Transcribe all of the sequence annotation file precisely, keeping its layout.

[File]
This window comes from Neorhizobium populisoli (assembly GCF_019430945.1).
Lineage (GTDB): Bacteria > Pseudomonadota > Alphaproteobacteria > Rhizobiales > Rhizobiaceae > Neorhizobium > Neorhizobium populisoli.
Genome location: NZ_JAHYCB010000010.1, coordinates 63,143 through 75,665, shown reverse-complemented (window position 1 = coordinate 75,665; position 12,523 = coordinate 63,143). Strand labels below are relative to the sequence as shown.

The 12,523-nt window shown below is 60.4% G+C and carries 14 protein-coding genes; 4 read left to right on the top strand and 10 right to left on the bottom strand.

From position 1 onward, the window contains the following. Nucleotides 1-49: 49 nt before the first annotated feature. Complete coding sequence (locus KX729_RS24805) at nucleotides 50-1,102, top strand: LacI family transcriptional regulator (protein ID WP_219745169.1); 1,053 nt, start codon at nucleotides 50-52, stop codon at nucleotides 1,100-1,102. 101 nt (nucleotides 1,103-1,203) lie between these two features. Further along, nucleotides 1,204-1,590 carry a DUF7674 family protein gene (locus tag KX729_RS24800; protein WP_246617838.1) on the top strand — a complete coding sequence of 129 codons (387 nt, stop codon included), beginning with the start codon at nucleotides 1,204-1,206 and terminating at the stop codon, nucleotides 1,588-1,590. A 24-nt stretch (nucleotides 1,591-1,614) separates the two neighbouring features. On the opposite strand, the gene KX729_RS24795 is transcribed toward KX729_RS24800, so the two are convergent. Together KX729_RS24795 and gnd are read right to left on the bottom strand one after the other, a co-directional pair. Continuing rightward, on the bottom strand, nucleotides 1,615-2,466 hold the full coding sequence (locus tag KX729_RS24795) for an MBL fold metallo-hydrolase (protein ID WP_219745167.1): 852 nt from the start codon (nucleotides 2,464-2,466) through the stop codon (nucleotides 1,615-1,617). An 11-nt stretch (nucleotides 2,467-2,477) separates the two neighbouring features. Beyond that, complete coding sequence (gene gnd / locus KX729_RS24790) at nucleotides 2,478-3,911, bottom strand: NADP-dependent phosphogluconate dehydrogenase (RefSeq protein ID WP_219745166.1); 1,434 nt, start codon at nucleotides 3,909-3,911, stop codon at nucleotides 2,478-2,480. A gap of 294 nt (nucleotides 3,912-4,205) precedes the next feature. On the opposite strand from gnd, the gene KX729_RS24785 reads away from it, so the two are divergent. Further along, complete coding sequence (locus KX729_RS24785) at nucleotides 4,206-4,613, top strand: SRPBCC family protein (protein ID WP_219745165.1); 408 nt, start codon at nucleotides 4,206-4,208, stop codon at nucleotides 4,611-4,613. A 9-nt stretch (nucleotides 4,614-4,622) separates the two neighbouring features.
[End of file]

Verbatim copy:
This window comes from Neorhizobium populisoli (assembly GCF_019430945.1).
Lineage (GTDB): Bacteria > Pseudomonadota > Alphaproteobacteria > Rhizobiales > Rhizobiaceae > Neorhizobium > Neorhizobium populisoli.
Genome location: NZ_JAHYCB010000010.1, coordinates 63,143 through 75,665, shown reverse-complemented (window position 1 = coordinate 75,665; position 12,523 = coordinate 63,143). Strand labels below are relative to the sequence as shown.

The 12,523-nt window shown below is 60.4% G+C and carries 14 protein-coding genes; 4 read left to right on the top strand and 10 right to left on the bottom strand.

From position 1 onward, the window contains the following. Nucleotides 1-49: 49 nt before the first annotated feature. Complete coding sequence (locus KX729_RS24805) at nucleotides 50-1,102, top strand: LacI family transcriptional regulator (protein ID WP_219745169.1); 1,053 nt, start codon at nucleotides 50-52, stop codon at nucleotides 1,100-1,102. 101 nt (nucleotides 1,103-1,203) lie between these two features. Further along, nucleotides 1,204-1,590 carry a DUF7674 family protein gene (locus tag KX729_RS24800; protein WP_246617838.1) on the top strand — a complete coding sequence of 129 codons (387 nt, stop codon included), beginning with the start codon at nucleotides 1,204-1,206 and terminating at the stop codon, nucleotides 1,588-1,590. A 24-nt stretch (nucleotides 1,591-1,614) separates the two neighbouring features. On the opposite strand, the gene KX729_RS24795 is transcribed toward KX729_RS24800, so the two are convergent. Together KX729_RS24795 and gnd are read right to left on the bottom strand one after the other, a co-directional pair. Continuing rightward, on the bottom strand, nucleotides 1,615-2,466 hold the full coding sequence (locus tag KX729_RS24795) for an MBL fold metallo-hydrolase (protein ID WP_219745167.1): 852 nt from the start codon (nucleotides 2,464-2,466) through the stop codon (nucleotides 1,615-1,617). An 11-nt stretch (nucleotides 2,467-2,477) separates the two neighbouring features. Beyond that, complete coding sequence (gene gnd / locus KX729_RS24790) at nucleotides 2,478-3,911, bottom strand: NADP-dependent phosphogluconate dehydrogenase (RefSeq protein ID WP_219745166.1); 1,434 nt, start codon at nucleotides 3,909-3,911, stop codon at nucleotides 2,478-2,480. A gap of 294 nt (nucleotides 3,912-4,205) precedes the next feature. On the opposite strand from gnd, the gene KX729_RS24785 reads away from it, so the two are divergent. Further along, complete coding sequence (locus KX729_RS24785) at nucleotides 4,206-4,613, top strand: SRPBCC family protein (protein ID WP_219745165.1); 408 nt, start codon at nucleotides 4,206-4,208, stop codon at nucleotides 4,611-4,613. A 9-nt stretch (nucleotides 4,614-4,622) separates the two neighbouring features.